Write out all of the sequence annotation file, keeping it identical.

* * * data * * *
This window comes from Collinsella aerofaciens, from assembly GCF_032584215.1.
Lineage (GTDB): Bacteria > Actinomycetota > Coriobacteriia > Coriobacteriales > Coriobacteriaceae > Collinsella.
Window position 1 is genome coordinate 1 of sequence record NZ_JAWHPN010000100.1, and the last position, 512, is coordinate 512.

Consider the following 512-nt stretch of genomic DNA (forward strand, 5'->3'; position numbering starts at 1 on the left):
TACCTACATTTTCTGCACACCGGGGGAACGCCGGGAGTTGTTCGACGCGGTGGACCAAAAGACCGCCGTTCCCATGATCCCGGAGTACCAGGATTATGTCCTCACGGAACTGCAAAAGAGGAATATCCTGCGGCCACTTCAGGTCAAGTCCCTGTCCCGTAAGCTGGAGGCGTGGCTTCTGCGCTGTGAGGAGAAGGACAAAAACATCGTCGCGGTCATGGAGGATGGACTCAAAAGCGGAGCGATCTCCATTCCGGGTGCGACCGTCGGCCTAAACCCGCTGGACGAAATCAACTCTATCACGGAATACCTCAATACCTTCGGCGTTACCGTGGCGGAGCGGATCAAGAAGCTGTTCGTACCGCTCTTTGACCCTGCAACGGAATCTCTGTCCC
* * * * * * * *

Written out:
This window comes from Collinsella aerofaciens, from assembly GCF_032584215.1.
Lineage (GTDB): Bacteria > Actinomycetota > Coriobacteriia > Coriobacteriales > Coriobacteriaceae > Collinsella.
Window position 1 is genome coordinate 1 of sequence record NZ_JAWHPN010000100.1, and the last position, 512, is coordinate 512.

Consider the following 512-nt stretch of genomic DNA (forward strand, 5'->3'; position numbering starts at 1 on the left):
TACCTACATTTTCTGCACACCGGGGGAACGCCGGGAGTTGTTCGACGCGGTGGACCAAAAGACCGCCGTTCCCATGATCCCGGAGTACCAGGATTATGTCCTCACGGAACTGCAAAAGAGGAATATCCTGCGGCCACTTCAGGTCAAGTCCCTGTCCCGTAAGCTGGAGGCGTGGCTTCTGCGCTGTGAGGAGAAGGACAAAAACATCGTCGCGGTCATGGAGGATGGACTCAAAAGCGGAGCGATCTCCATTCCGGGTGCGACCGTCGGCCTAAACCCGCTGGACGAAATCAACTCTATCACGGAATACCTCAATACCTTCGGCGTTACCGTGGCGGAGCGGATCAAGAAGCTGTTCGTACCGCTCTTTGACCCTGCAACGGAATCTCTGTCCC